BOSTON, MA--According to a new study published by the Bureau of Economic Analysis this week, concerts held to benefit victims of tragedies are now the most profitable industry in the U.S. The report comes on the heels of the announcement of the "Boston Strong" concert held to benefit victims of the Marathon Bombing in April.
"While most industries are still feeling the effects of the recession, disaster relief concerts are posting record profit margins and customer satisfaction rankings," the report noted. "In addition, relief concerts have surpassed Times Square as the highest grossing tourist destination in the United States."
The report noted that the star power of music greats like Aerosmith, Bruce Springsteen, Jimmy Buffet, and James Taylor appearing on the same bill was enough to move relief concerts past the real estate and legal defense industries, while the addition of a national tragedy and media circus moved it past oil and gas extraction.The report also presented compelling evidence that the 500 billion dollar increase in G.D.P. from 2009 to 2010 was a direct result of the Hope for Haiti benefit concert to aid victims of that country's earthquake.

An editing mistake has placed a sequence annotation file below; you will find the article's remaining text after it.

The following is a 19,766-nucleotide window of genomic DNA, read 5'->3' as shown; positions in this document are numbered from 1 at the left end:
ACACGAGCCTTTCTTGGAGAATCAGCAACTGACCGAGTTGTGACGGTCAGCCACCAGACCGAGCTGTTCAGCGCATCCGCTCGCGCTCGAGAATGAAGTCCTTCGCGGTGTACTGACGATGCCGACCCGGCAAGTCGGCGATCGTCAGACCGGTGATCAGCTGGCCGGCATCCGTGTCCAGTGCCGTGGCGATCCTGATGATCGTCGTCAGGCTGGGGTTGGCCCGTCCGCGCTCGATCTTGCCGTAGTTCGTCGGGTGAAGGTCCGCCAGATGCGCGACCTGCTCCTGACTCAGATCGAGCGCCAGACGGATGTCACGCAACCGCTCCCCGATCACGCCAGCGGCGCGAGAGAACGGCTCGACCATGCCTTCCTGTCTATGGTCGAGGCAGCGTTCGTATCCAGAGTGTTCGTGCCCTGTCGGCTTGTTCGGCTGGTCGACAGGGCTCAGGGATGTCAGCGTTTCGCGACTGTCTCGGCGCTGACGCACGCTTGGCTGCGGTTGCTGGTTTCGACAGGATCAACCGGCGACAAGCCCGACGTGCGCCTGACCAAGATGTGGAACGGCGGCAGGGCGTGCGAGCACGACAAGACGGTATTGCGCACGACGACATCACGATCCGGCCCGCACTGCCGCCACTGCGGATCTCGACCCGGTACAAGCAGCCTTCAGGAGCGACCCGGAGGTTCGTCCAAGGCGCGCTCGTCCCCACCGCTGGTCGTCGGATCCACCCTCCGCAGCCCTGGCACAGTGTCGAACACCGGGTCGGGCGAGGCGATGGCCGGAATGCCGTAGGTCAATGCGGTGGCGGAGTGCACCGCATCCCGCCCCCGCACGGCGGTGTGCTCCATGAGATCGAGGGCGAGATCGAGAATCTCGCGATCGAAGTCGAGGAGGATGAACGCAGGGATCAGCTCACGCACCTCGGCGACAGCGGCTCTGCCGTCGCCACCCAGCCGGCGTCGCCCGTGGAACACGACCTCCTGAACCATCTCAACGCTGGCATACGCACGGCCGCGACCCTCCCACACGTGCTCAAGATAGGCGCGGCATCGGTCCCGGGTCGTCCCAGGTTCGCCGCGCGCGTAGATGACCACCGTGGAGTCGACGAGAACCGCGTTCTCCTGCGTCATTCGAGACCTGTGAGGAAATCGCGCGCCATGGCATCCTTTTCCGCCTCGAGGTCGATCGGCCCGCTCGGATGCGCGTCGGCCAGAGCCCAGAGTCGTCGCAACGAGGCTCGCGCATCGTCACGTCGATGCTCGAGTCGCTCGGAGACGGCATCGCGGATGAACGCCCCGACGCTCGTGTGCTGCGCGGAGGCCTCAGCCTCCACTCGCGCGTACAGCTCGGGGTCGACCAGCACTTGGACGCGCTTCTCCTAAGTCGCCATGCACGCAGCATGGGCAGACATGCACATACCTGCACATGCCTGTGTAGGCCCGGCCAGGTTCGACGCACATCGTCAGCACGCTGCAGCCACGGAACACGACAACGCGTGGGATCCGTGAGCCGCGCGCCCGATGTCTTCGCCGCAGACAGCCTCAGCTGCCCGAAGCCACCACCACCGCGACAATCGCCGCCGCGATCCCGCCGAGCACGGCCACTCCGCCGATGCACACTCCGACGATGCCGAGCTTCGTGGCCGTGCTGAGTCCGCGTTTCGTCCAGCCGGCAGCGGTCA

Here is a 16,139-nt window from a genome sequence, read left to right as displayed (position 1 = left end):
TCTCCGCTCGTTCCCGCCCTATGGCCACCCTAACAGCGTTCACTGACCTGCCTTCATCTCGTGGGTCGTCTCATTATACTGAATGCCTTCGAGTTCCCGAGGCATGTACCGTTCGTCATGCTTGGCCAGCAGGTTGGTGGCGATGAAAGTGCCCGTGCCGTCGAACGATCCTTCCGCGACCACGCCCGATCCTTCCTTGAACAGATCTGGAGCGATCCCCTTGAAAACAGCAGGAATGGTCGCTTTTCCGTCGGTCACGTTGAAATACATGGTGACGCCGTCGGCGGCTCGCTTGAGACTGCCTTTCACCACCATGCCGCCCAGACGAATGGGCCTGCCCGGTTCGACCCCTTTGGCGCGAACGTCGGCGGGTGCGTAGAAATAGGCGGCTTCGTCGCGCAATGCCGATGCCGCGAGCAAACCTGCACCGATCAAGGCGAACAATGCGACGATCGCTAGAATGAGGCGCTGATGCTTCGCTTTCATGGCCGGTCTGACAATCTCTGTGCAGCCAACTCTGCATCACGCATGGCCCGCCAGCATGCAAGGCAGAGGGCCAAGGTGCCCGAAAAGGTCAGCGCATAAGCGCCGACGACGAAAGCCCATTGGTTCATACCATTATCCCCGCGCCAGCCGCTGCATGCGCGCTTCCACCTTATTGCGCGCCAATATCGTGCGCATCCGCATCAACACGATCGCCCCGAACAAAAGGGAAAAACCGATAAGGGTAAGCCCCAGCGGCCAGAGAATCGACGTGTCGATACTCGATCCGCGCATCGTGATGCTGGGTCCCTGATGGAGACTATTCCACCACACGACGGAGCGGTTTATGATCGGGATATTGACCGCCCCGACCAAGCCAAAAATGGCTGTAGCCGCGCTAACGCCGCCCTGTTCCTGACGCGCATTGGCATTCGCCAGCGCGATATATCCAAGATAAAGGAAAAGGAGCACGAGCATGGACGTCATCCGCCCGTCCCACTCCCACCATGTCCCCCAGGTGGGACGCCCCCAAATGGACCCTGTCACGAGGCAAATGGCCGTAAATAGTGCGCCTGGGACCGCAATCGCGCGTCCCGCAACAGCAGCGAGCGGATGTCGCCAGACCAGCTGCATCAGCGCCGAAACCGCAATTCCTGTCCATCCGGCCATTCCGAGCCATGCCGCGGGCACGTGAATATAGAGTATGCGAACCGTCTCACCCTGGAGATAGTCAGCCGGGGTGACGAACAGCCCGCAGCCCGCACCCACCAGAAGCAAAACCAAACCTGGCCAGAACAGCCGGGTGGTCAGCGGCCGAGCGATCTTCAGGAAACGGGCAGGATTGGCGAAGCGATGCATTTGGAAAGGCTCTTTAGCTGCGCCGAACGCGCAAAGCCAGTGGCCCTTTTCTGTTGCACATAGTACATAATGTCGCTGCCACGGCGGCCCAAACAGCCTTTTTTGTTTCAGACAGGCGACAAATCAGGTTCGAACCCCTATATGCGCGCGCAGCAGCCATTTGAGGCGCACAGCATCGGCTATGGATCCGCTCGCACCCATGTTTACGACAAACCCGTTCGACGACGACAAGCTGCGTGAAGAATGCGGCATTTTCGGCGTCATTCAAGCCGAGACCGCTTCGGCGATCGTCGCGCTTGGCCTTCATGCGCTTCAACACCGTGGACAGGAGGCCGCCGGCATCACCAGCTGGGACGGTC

"Based on the date we've collected, it is our recommendation that as many natural disasters or random acts of violence befall the country if we are to return the economy back to its pre-recession status," said study head Marshall Reinsdorf at a press conference Friday. "In fact, it is our estimation that, should the country endure ten more tragedies during this fiscal year, the federal government will be able to run a budget surplus in 2014."
"While we are hesitant to make long-term assessments, should the current trends continue, by 2030 approximately 90 percent of the private sector will be employed by a disaster benefit organization, and the country's leading export will be tickets for disaster relief concerts," said Reinsdorf. "It is imperative that the President's policies now encourage chaos in the streets, and, if possible, disastrous weather events, though, we must emphasize, not in Los Angeles or any locale where high-powered musicians are likely to reside."
The report is the second major economic study released by the government this week, after the Bureau of Labor Statistics announced on Wednesday that they were no longer going to bother tracking the economic participation rate of Baby Boomers.